Division is the answer for seasoned perennials
Is it mid-May already? A cool breeze rustles tender new leaves on the oak trees – they must be 100 shades of green right now. This is the most vibrant reminder that the season has, indeed, begun. Quite often as we exuberantly bound outside with trowel and shovel shouting “to the garden!,” we overlook certain chores in favor of getting the beds ready and buying new plants. Our lives have become so full and complicated that certain tasks are disregarded or avoided all together. Next year, you say, or in the fall. I’ll do it in the fall.
Sometimes I think of the garden as not so much an object of formal design using living plants within an intentional plan. It is more like the plants are an assemblage of characters in a play, as the plants themselves take on qualities and temperaments that may or may not have been exactly what one had in mind when they were first planted. But now, right before the performance begins, all of the backstage is whispering in anticipation: “I hope they do something about these dreadful costumes.”
There are many reasons why dividing plants in the spring is a rather good idea. Most of the woody plants – including lavenders and sages – generally will not ever require division.
Yet, even the most unfaltering perennial will respond to division over the years, but only if they look over-grown or seem disheveled or distracted by, say, an invasion of other plants. Plants are like children, if given love and care they’ll behave and act the way they are supposed to. Ignore them, and you get mayhem.
The great divide
I used to be a stickler for following the rules: prune spring flowering trees in the fall, prune late summer shrubs in the spring and divide some plants in the spring and some in the fall. Now I divide and prune and relocate whenever the plants seem to need it, and perennials can get pretty unruly if you don’t inspect them. Some will dare to go bare in the middle or exhibit overflow aggression by spilling out into another plant. A good rule of thumb is you can divide or move a plant when it is not flowering. This way all the plant’s energy can go to root and leaf growth for recovery. I think it also has more to do with the confidence of the gardener than anything else. I’ll move any plant now – in bloom or not – as over time I have developed an understanding and compassion for plants and birds and everything else that is connected to living life with joy.
Perennials will respond to division by bursting forth when they have more room to spread and with a little forethought, plants can be moved and divided any time that is convenient for you, as long as you do it soon – while the cool weather is with us.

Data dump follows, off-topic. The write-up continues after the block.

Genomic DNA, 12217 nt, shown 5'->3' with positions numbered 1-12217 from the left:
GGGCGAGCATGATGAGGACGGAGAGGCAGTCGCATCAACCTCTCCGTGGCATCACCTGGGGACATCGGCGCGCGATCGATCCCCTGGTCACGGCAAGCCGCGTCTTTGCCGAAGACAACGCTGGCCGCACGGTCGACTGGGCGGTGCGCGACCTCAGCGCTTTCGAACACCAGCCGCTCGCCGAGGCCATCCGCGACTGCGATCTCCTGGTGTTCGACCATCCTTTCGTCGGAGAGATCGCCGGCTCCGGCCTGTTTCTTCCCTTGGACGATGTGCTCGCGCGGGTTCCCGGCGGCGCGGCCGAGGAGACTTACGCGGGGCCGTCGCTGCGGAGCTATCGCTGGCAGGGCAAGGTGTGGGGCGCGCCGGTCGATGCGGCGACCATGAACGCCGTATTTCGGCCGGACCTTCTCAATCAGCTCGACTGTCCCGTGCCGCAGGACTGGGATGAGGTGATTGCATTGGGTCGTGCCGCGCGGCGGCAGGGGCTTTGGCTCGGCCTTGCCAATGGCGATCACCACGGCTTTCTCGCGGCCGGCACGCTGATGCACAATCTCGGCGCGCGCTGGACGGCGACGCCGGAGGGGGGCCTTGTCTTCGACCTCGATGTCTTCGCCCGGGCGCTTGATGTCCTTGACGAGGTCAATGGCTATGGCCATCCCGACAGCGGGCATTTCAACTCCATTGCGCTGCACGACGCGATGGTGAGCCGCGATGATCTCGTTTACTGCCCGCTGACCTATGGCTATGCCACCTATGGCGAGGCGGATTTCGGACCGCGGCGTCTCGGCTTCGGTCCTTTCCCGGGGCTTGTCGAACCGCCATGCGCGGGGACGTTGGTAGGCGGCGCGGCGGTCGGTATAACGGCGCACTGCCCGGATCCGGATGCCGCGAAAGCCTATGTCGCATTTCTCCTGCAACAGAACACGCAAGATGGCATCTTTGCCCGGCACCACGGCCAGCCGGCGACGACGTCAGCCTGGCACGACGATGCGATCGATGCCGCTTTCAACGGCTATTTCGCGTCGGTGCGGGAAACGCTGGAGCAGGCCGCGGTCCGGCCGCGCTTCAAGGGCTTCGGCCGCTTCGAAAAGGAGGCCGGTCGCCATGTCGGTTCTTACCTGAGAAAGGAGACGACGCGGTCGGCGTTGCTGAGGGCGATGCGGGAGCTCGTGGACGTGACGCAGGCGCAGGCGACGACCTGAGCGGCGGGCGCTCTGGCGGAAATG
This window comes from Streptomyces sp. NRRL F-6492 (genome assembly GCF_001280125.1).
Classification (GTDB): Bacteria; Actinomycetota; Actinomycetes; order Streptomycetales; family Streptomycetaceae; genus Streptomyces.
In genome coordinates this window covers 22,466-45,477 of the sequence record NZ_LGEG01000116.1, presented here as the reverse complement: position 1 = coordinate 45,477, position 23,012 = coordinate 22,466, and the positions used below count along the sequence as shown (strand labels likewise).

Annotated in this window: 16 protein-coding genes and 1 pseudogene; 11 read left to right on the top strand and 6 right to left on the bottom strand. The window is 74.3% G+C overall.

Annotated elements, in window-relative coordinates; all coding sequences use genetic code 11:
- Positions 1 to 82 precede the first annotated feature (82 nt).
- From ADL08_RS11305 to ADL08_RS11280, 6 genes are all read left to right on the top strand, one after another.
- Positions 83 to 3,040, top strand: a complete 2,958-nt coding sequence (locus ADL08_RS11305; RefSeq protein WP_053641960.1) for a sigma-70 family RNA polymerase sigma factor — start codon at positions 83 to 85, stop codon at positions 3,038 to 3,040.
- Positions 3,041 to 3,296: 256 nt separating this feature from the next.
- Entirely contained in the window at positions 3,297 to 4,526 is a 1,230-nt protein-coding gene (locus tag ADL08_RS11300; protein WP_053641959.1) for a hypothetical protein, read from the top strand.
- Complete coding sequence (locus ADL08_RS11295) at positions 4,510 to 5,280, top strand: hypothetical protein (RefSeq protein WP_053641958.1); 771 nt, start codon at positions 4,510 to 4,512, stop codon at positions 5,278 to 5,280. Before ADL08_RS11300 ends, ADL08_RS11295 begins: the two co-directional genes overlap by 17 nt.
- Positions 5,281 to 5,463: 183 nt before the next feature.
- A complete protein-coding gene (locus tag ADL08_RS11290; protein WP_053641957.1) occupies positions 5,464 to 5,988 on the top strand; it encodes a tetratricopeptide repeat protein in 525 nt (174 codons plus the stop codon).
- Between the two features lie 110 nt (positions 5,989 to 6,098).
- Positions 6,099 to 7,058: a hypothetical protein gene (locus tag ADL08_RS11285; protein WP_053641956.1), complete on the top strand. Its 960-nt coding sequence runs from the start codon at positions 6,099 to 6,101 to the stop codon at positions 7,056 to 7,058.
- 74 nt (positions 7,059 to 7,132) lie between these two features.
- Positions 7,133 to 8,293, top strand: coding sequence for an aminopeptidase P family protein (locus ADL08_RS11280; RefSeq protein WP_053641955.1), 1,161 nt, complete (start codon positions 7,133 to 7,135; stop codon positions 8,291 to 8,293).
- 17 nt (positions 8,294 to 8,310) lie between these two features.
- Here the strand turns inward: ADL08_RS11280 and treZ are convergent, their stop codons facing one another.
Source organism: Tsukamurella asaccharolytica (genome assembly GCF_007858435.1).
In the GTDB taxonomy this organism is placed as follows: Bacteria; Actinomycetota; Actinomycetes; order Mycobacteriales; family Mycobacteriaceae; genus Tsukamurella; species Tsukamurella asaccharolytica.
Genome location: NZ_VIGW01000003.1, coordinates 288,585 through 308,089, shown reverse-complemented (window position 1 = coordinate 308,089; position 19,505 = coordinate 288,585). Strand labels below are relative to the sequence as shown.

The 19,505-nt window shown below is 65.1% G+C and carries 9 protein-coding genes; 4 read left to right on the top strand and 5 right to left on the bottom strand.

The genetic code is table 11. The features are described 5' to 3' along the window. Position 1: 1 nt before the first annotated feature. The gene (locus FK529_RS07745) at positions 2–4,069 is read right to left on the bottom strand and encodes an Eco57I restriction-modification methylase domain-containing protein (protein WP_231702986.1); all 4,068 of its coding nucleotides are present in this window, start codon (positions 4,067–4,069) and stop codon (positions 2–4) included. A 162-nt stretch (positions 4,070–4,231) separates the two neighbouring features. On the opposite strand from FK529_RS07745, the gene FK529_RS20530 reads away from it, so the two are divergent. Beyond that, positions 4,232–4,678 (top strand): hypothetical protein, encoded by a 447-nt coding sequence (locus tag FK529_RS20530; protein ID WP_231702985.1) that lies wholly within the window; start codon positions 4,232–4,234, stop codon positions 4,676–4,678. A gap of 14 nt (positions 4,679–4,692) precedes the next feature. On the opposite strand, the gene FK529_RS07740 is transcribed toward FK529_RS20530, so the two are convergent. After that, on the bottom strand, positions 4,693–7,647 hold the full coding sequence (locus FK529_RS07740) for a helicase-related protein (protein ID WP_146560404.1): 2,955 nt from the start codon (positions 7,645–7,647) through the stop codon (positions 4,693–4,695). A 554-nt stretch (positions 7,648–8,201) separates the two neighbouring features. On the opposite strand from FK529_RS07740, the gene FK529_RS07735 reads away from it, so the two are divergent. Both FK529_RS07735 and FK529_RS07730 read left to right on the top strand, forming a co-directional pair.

A common mistake that many of us make is to plant things too closely together for the “instant gratification” factor. Mallow will grow into in immense, immutable mess if it is not kept under control by severe cut-backs for re-bloom during its flowering stage and by dividing before it gets too big.
Bearded Irises will become armies with their rhizome “feet” marching to invade wherever they are set and then stubbornly refuse to bloom if you do not divide them every other year. I enjoy finding amusing places to park these – circling around a big rock, lined up along a path – the sentinels of dignified grace, irises are marvelous even when not in bloom.
Save the parent plant and you will get strong and healthy new plants by slicing into the healthiest and most vigorous outside edges. Discard old, woody roots from the middle section (add them to the compost pile).
Many plants freely give off seedlings, such as lady’s mantle, Oenothra, moonbeam coreopsis, silver king Artemisia and turtlehead. These can be rounded up and planted as a group to form a new clump.
Certain perennials, such as bee-balm, bellflower, cranesbill and sedums, will fall apart when dug from the ground. Others, like Astillbe, ferns and Siberian iris, will require a hand saw or a pitchfork.
Unless you are opening a flower stand, pick the healthiest-looking pieces and discard the rest in the compost heap. I am sure I am not the only one who finds throwing these bits away hard to do. We tend to get attached to our perennials.
Always water everything well before, during and after the dividing of perennial plants, and always prepare the area with fresh, composted soil in the spot where you plan to put your new divisions. I know, this seems perfectly logical, but sometimes it is necessary to “hold” the new divisions for a day or two, so keep them moist and wrapped in newspaper while the comfy new bed is being prepared.
Last but not least, when there is a surplus, give plants away. Throw a perennial swap party, leave plants with neighbors, and don’t forget to stop by and ask if your town hall, library, senior home or school might have a welcome spot for cherished plants from the garden.